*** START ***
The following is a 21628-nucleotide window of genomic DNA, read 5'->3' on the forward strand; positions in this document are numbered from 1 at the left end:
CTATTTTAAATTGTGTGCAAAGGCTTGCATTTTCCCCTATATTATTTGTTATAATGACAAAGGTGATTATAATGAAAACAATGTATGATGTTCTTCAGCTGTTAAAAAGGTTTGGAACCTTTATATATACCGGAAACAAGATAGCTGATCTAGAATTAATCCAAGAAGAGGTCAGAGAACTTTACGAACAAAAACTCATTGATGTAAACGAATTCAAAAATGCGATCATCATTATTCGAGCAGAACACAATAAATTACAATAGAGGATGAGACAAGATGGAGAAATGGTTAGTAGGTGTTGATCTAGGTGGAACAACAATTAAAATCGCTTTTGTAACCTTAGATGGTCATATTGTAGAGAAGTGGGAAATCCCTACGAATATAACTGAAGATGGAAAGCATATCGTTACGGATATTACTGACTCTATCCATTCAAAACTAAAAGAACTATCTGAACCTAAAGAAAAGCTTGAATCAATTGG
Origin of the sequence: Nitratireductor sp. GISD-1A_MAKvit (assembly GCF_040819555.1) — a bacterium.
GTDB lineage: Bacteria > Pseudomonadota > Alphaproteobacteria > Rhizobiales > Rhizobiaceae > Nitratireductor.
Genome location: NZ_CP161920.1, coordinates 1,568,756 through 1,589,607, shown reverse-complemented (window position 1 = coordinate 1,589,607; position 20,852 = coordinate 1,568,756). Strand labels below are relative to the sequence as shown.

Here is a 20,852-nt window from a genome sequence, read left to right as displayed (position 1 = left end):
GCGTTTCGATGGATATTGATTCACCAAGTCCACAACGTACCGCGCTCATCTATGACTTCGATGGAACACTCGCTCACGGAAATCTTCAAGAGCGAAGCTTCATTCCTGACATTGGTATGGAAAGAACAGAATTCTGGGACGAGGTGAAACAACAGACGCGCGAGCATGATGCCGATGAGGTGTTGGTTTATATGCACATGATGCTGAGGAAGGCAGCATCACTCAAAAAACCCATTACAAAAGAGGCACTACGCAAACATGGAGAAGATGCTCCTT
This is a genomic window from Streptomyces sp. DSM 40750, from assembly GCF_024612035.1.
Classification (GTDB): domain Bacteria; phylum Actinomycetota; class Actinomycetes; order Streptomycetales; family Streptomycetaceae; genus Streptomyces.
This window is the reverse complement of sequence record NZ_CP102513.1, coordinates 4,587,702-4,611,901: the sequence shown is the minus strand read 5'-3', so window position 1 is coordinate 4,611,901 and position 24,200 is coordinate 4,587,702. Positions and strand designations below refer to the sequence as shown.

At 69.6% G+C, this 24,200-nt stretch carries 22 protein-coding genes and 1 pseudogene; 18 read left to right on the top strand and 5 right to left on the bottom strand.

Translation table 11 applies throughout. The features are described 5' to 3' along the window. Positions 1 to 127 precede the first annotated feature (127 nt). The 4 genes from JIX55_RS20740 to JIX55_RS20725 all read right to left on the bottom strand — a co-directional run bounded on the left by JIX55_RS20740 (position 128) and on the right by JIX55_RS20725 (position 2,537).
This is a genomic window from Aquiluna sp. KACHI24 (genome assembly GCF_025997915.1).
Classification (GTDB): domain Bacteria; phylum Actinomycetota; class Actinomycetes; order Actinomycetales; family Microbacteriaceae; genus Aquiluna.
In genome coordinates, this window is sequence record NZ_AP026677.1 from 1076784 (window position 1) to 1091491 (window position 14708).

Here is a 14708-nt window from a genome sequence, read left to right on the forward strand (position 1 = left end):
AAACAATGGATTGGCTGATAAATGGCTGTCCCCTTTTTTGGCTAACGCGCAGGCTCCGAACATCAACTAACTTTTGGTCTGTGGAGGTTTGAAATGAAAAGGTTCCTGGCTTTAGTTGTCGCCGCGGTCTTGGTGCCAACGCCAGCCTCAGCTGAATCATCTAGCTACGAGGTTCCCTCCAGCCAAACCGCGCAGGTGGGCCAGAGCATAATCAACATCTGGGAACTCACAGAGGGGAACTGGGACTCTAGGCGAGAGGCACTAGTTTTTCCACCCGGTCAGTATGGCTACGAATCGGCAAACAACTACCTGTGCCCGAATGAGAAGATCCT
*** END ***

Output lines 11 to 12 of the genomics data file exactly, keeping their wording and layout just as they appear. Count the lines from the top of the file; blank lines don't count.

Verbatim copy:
At 69.6% G+C, this 24,200-nt stretch carries 22 protein-coding genes and 1 pseudogene; 18 read left to right on the top strand and 5 right to left on the bottom strand.

Translation table 11 applies throughout. The features are described 5' to 3' along the window. Positions 1 to 127 precede the first annotated feature (127 nt). The 4 genes from JIX55_RS20740 to JIX55_RS20725 all read right to left on the bottom strand — a co-directional run bounded on the left by JIX55_RS20740 (position 128) and on the right by JIX55_RS20725 (position 2,537).